By Kristen Domonell (syj student)
“And that’s the beauty of yoga, there is always something to learn”
My relationship with yoga hasn’t been very long but, like with human love, sometimes you just know when it’s meant to be.
My story is also pretty typical: Girl feels lost; Yoga finds girl; Girl finds self. Unique or not, I’ve been falling out of bakasana and ardha chandrasana and into love with yoga and SYJ since February.
It all started with feeling stuck. Over the last couple of years I had found myself feeling a little out of control of my own life. I was constantly scheming up ways that I could be a little happier in my adult life, but not really doing anything about it.
Part of this slump involved always worrying about what’s next, a problem I think I share with a lot of people my age. I grew up an overachiever, always striving for something. In high school it was getting into college. I’d replace fun elective courses with an extra math class, even though I hate math, just because someone told me this would help me get into my “dream school.” Ask any of my friends and they’ll vouch for my awful math skills (I can’t even figure out the tip when we go out without grabbing for my phone).
Once I graduated from college and got a job, I had that feeling of “so this is life.” It wouldn’t last four years (hopefully), and honestly seemed, and still seems, really daunting at times. Over time, being stuck in a cubicle from 9-5 working a job I didn’t love started to take its toll. I’ve always been really active and social, but I stopped going to the gym as often or going out after work. Things I once lived for started to feel forced.
In the midst of this slump I decided to get away. In February, my boyfriend and I went to Santa Teresa, Costa Rica—a great little surf town filled with expats who moved there to enjoy life. They run businesses, but mostly surf, and everyone gathers on the beach each night to watch the sunset.
One of the first things I noticed was that the people there all really did seem genuinely happy, and not the least bit stressed. And that’s how I felt after just a day there. A perk of the trip for me was that I completely unplugged. No texts. No calls. Just a single email to my mom to let her know I’d made it. It was really nice to get away from Instagramming every exciting moment and checking in on what everyone else had going on. I could really just allow myself to be present (an idea I was much less familiar with before stepping onto my mat).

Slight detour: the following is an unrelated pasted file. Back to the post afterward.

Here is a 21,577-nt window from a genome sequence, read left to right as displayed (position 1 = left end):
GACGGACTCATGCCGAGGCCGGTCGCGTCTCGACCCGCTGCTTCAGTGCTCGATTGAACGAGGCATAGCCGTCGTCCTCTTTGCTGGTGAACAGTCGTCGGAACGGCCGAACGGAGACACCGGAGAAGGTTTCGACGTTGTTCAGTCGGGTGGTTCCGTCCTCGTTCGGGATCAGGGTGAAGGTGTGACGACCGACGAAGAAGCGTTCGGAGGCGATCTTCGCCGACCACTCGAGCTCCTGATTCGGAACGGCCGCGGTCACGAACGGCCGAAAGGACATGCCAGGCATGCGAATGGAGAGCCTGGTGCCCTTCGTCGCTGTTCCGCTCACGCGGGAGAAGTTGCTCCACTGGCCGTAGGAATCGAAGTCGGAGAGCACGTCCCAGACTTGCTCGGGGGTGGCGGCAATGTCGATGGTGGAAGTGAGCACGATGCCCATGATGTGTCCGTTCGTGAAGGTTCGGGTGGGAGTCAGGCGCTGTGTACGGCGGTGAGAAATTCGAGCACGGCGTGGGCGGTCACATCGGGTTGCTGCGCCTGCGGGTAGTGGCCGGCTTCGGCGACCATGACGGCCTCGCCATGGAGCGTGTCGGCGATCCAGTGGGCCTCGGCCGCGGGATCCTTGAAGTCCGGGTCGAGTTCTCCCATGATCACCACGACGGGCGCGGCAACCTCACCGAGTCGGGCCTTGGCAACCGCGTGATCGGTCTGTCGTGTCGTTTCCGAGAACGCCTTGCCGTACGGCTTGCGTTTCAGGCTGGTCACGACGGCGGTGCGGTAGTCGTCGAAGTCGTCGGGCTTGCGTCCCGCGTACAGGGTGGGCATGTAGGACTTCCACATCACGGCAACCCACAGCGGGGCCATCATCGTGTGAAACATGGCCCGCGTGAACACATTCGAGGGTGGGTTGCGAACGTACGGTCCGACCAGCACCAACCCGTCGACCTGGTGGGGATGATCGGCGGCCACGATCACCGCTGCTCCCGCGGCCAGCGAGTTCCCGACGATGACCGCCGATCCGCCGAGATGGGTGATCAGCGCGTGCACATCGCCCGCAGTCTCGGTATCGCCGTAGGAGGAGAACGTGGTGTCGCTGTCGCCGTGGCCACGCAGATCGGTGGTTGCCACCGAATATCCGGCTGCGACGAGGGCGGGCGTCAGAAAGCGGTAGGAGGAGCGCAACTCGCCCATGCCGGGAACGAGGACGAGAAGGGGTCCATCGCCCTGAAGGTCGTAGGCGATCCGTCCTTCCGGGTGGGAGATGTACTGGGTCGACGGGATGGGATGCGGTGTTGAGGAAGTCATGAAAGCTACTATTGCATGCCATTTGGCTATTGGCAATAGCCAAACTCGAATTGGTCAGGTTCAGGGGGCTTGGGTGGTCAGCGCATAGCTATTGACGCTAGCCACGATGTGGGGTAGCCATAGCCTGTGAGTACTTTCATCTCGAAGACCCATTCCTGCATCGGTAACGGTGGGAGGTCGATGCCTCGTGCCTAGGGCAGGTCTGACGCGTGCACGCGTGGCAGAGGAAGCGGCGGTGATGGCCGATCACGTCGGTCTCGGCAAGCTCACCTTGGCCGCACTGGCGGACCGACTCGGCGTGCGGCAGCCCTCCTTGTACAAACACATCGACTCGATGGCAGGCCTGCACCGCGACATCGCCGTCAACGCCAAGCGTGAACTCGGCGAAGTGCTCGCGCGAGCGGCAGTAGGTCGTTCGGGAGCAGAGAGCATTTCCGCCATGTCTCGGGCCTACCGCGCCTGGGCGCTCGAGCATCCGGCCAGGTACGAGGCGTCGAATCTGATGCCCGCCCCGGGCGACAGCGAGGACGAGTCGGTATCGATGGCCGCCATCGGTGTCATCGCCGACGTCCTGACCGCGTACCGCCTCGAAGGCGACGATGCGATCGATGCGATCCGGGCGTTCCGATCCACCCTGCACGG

One of the things that made me love this trip so much was—you guessed it—yoga. I had dabbled here and there before the trip, but I was never all that impressed. I always wanted to be the “type of girl” who was into yoga, but at the end of the day if I couldn’t count the calories on a screen it wasn’t worth it. Something about the place where I was in my life and the way I felt at the end of class just clicked for me that week. The open air yoga deck and sun kissed and free-spirited instructors cooing about self-love while rubbing lavender oil on me in shavasana certainly didn’t hurt the cause.
When I came home I felt a little changed. I thought about quitting my job and moving to Costa Rica, but instead I decided it was time to dive headfirst into yoga. I dumped the gym I no longer had a good relationship with and searched for a studio. That’s when I found SYJ, and I was instantly hooked. I couldn’t believe that there was such a welcoming place (that would eventually help change the way I think about life) just up some worn steps in a random part of the town where I’d been working for two years. I had a fired up feeling that I hadn’t felt in a long time.
I can now walk into class feeling like complete crap and within 10 minutes I don’t even remember what was bothering me. And it’s not just me (or most of you reading this). Researchers from Duke recently found that yoga provides a benefit in depression, schizophrenia, ADHD, and problems with sleep. Studies have also found that regular yoga practice improves coordination, reaction time, memory, and even IQ scores. If you practice, you already know this to be true, but the journalist in me needs to present the facts.
Not only does it make me think differently, it’s had a huge impact on my body. Before I started practicing I couldn’t touch my toes, but now I’m more flexible and stronger than I’ve ever been. I also get really excited every time I master a difficult pose. The first time I got into headstand I couldn’t stop doing it in my living room when I got home from class; I felt like a little kid. I made my roommate watch, and then take a picture, which I then sent to my mom.
And that’s the beauty of yoga. There’s always something new to learn.
I’ve heard a lot of things about my generation: that we’re entitled, coddled, self-absorbed. We were given trophies just for trying, and our parents raised us to believe we could do anything if we put our minds to it. And while we shouldn’t expect we’ll be famous actors, or have starting salaries of $100,000, I don’t think our parents did us a disservice at all. Because at the end of the day, I think that everyone, regardless of generation, is entitled to simply be happy. I’m still figuring out what this means on a daily basis, but yoga helps me deal with things better, and know myself better—and I’m grateful for that every day.
You can watch Kristen give her 5 minute speech at Ignite Stamford about falling in love with yoga here.